I don’t know if anyone remembers my blog post on Skinput, but now Chris Harrison has put out an official paper describing more of the ideology and technology behind Skinput. It’s now apparent that Skinput is meant to skip over the use of tables and flat surfaces that it seems as though are concurrently in development. Harrison’s point is that a flat surface is not always readily available, whereas we carry our appendages with us wherever we go. After Harrison goes into more of the reasons why Skinput is the next logical step for mobile devices, he begins to talk a bit about the science behind it. He explains that, when a finger taps your arm, it creates longitudinal and tranverse waves which radiate out until they reach the bone, and are eventually picked up by the bone conduction microphone of the Skinput’s sensor. The thing that surprised me the most about Skinput, is that it is surprisingly accurate. The points which they use to collect data are, on average, 87% accurate which, if you think about how often you can get a touch screen to do what you want it to, is excellent. Another thing which surprised me, was that accuracy changed fairly little with BMI (Although for people in the upper 50 percentile, accuracy did drop to a little over 80%). Overall, I thought the paper was thoroughly interesting, and, at a mere ten pages (nine if you don’t count the bibliography at the end) it’s an easy read. I hope that someday I’ll be able to experience Skinput on a product.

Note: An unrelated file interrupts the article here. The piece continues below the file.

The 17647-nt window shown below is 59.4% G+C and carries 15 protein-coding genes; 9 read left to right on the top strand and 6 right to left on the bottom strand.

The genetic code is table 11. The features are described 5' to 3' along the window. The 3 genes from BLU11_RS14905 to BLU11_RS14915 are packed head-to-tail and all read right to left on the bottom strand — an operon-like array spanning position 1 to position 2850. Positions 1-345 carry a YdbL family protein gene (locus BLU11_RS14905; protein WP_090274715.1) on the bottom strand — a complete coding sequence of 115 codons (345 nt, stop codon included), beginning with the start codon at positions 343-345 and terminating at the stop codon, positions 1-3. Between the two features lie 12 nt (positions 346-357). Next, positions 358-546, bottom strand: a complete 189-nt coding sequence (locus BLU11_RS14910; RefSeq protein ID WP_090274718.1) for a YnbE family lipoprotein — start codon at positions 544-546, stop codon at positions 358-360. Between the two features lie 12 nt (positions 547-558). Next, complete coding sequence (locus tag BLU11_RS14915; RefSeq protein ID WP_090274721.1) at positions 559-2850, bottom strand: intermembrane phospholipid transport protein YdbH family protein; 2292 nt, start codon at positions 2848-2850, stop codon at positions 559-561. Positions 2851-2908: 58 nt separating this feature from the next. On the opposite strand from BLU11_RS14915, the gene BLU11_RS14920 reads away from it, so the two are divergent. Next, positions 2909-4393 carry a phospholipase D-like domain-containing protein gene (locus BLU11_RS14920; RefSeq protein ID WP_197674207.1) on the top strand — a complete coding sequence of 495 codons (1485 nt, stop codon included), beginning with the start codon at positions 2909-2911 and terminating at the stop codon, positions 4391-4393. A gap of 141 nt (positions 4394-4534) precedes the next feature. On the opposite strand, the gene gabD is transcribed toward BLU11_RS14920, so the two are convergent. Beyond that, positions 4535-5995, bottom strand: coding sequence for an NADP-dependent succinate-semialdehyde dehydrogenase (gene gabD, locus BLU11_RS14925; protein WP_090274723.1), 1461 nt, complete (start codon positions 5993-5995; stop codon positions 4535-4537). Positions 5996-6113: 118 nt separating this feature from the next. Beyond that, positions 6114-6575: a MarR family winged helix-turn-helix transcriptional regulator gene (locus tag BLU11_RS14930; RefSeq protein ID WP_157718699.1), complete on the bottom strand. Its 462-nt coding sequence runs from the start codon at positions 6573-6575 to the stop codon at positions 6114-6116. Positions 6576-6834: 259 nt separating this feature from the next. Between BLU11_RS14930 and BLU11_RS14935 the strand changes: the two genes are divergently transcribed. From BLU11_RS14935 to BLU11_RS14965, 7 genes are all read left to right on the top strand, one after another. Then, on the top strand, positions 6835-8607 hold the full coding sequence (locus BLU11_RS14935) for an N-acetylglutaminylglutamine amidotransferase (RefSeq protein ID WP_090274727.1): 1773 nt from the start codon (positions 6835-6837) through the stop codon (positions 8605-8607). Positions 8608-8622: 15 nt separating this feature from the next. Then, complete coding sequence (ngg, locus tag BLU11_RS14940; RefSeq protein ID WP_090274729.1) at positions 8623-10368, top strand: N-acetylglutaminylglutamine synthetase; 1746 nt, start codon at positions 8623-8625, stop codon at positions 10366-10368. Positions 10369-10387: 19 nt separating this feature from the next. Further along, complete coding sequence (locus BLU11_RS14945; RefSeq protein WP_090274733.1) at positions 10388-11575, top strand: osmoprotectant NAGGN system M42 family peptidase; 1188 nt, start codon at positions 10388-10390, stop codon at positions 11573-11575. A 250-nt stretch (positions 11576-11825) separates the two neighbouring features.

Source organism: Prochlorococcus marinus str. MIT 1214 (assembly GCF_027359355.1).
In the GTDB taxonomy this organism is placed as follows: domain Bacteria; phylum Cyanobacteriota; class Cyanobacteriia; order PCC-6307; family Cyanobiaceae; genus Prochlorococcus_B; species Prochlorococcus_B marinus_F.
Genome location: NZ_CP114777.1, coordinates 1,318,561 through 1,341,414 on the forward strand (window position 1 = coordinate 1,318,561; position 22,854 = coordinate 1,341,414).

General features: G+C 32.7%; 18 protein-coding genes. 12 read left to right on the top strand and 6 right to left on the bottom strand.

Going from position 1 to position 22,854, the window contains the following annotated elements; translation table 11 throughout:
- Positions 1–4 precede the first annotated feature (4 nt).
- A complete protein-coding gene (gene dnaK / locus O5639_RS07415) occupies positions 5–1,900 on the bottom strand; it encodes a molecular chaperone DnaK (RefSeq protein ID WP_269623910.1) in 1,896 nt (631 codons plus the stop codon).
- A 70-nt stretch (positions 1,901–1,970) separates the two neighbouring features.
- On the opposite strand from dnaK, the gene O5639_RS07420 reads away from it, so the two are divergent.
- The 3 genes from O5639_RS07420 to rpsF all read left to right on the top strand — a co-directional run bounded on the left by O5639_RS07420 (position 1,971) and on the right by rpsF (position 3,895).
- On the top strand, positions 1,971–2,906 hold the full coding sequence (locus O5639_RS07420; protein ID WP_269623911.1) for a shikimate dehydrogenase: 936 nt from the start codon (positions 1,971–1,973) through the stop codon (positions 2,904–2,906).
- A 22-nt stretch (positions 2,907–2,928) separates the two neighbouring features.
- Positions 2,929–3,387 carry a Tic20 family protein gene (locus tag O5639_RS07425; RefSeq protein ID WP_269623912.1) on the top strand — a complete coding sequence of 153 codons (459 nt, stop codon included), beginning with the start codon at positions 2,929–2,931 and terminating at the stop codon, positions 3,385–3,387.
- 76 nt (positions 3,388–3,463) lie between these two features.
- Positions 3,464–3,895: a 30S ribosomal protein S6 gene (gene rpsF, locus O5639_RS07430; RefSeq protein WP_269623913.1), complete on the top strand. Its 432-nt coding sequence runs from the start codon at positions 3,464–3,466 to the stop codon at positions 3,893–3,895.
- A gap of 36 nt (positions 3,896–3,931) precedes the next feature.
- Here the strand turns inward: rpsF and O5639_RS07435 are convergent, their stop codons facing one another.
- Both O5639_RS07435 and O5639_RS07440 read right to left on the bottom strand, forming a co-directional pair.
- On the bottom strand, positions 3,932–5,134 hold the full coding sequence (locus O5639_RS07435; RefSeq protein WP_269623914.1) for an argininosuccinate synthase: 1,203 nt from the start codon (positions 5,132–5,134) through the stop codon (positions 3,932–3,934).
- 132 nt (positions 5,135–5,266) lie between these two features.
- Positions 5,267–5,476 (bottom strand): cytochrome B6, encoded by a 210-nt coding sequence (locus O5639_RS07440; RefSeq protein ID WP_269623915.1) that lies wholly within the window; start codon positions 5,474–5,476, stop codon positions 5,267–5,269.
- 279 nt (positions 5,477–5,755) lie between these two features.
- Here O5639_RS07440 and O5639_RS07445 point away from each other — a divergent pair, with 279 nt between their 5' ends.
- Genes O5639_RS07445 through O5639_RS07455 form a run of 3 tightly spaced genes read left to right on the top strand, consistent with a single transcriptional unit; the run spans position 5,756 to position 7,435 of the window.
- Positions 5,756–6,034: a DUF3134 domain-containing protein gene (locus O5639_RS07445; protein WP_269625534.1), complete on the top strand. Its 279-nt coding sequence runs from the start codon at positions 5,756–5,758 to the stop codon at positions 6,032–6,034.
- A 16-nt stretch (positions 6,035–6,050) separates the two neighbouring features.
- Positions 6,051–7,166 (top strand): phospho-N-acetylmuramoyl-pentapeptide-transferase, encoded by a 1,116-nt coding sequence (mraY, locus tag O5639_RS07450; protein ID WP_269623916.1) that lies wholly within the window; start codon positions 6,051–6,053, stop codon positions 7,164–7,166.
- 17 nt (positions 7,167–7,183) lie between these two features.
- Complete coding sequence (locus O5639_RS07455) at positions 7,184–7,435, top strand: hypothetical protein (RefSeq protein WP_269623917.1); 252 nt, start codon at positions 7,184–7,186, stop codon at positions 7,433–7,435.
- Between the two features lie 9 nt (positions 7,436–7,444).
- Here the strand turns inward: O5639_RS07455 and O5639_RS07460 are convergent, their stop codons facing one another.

The paper can be found here.